Yes! I know, I know, I should have waited until the end to answer the title question, but the truth is Crowdsourcing is an extremely powerful tool for any journalist. It can be time intensive and riddled with pit traps (I shudder at the journalist who doesn’t cross-check crowdsourced info), but if you do it right your work will be better because of it.
Before we go any further lets ensure that everyone is on the same page with the definition of crowdsourcing. This is what I learned from a recent study done by the Columbia Journalism University. Crowdsourcing is an active (that’s right active) method of gaining information from a group of people (yup people).
Crowdsourcing is NOT data mining on social media accounts. If you solicit a group of people for information then you are crowdsourcing, but if you mine twitter posts then you neither actively engage your audience nor interact with people.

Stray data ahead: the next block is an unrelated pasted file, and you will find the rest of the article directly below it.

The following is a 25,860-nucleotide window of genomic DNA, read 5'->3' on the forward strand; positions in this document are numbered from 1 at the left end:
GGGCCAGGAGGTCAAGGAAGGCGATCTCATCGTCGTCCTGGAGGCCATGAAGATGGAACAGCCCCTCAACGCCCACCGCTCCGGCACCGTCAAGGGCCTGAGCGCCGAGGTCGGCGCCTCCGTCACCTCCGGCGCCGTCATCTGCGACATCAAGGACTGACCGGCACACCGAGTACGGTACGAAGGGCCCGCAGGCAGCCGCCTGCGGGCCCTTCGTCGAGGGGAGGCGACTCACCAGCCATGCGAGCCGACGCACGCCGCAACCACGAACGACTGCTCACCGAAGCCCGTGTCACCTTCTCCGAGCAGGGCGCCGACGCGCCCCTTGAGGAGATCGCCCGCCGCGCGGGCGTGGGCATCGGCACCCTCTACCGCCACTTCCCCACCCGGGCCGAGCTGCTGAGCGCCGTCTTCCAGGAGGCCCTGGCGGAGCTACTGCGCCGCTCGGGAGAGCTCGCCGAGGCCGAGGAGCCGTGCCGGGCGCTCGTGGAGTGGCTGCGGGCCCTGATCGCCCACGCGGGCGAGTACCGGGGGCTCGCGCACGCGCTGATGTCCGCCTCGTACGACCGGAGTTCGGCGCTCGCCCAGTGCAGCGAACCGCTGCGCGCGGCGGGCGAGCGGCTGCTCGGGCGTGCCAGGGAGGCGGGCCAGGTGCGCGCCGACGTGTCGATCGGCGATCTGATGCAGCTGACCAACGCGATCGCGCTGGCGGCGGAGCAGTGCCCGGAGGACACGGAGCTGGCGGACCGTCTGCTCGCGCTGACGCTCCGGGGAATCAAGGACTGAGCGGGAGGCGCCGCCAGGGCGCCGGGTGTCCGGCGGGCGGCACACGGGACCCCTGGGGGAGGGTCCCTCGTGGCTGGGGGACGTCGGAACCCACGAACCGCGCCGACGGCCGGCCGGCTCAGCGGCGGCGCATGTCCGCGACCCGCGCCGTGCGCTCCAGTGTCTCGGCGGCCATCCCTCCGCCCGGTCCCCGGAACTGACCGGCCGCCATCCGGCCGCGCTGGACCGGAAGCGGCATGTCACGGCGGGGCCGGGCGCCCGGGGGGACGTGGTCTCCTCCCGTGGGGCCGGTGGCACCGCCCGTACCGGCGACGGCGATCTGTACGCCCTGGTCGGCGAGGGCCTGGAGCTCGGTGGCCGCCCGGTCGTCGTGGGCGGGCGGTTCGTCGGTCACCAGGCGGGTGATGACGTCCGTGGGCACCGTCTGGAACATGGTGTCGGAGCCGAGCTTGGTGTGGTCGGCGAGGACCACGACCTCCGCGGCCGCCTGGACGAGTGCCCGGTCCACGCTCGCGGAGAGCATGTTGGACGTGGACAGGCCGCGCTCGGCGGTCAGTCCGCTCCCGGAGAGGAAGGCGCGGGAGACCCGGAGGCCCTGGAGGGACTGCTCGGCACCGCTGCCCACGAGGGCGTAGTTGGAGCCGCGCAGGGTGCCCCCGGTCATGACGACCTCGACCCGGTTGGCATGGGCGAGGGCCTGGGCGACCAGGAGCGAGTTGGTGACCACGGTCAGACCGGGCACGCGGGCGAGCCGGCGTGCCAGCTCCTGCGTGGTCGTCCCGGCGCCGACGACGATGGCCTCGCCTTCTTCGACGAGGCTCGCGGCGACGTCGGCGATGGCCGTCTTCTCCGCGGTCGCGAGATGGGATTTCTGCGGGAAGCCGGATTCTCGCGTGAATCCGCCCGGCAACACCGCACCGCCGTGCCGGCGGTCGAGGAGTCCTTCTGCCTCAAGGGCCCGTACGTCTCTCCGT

Okay, so if mining tweets or Facebook posts don’t count as Crowdsourcing then how do journalists use crowdsourcing?
- The Guardian enlists the aid of the community to go through public documents searching for the needles in a monumental haystack
- Radio personalities enlist the aid of drivers to determine current traffic problems
- Publications release contests or open calls for work
- Journalists create public Facebook, twitter (and other social media) profiles to build up their following and start conversations.
- TaprootYEG (an online news source) uses an upvote system from its members to determine story priority.
- News Media asks for video, pictures, and eye witness reports from members of their social media following during breaking news events.
- Facebook polls are conducted (much like the streeters of old)
- CBC allows for comments on their news stories, inviting their followers to take part in the conversation.
What do you think? Are their reasons journalists shouldn’t be using crowdsourcing techniques? I still think the positives are greater than the negatives, but i’m curious about what you have to say.